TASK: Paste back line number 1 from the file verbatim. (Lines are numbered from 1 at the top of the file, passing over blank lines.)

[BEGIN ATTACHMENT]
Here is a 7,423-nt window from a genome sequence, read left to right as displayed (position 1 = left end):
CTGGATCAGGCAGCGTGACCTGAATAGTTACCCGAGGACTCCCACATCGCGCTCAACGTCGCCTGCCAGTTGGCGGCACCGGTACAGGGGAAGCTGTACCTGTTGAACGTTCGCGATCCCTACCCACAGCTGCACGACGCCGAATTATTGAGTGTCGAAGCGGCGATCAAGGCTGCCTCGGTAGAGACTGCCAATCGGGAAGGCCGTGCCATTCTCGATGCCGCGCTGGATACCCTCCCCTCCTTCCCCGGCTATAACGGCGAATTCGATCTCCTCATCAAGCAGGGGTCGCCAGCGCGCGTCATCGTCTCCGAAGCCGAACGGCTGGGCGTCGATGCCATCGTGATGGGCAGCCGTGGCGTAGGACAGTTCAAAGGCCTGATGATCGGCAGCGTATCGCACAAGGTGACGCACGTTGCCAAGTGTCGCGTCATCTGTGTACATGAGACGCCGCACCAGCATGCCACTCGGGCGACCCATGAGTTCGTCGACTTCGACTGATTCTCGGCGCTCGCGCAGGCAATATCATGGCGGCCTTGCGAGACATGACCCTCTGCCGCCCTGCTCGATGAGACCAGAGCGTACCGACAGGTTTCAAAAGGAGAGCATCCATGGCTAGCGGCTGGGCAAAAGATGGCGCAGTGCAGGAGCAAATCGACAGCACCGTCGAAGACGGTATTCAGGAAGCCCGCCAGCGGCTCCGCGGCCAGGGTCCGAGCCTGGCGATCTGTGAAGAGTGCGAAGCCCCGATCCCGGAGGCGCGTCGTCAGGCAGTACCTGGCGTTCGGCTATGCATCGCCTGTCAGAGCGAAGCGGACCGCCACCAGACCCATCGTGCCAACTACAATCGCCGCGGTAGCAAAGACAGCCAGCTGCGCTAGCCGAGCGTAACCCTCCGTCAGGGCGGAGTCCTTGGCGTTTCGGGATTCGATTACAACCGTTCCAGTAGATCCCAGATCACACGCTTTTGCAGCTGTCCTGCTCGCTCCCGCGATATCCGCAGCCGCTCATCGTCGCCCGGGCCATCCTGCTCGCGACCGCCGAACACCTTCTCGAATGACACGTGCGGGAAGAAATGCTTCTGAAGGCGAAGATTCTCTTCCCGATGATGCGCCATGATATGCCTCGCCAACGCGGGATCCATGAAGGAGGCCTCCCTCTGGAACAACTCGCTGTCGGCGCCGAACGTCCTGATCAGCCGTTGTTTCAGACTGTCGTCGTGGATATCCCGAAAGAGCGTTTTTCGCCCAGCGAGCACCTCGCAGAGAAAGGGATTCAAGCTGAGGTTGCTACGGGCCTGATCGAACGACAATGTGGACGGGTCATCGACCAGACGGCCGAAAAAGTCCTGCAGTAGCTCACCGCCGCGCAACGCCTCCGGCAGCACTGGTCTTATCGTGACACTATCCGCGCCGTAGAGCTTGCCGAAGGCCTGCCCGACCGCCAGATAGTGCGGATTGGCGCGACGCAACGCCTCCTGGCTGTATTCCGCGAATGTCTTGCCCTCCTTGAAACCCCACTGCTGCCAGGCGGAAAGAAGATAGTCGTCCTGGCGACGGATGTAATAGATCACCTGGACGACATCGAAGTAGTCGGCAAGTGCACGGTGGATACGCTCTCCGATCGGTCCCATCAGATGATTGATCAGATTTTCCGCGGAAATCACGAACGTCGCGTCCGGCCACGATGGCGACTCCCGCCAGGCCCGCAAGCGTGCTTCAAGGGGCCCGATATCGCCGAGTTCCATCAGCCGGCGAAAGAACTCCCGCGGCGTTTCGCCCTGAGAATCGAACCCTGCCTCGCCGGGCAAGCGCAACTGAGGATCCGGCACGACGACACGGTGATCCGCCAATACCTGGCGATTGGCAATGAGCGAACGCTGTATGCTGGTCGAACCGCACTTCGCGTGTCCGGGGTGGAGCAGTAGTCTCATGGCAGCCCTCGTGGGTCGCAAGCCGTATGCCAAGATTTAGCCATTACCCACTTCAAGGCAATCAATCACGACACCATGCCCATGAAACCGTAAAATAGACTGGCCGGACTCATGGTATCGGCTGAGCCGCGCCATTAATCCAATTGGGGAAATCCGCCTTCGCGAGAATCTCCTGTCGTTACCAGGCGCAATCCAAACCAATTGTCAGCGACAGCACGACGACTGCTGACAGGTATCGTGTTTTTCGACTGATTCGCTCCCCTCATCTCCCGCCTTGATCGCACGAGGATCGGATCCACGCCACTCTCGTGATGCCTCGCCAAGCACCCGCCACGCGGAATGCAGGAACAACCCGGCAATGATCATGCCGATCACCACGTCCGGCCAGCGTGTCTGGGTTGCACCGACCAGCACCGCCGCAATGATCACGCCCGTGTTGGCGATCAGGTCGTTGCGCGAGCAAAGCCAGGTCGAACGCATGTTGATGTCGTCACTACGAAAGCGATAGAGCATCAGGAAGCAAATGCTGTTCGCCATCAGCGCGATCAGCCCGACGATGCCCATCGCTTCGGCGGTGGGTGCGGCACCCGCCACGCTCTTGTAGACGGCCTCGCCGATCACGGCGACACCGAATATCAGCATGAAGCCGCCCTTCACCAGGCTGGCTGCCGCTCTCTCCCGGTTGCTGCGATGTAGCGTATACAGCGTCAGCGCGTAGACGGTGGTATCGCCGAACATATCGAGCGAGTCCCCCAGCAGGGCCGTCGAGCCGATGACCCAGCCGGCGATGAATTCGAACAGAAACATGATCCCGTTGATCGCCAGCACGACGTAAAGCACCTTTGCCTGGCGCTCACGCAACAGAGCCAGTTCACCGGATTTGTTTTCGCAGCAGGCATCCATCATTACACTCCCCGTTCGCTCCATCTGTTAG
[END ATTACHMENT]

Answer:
Here is a 7,423-nt window from a genome sequence, read left to right as displayed (position 1 = left end):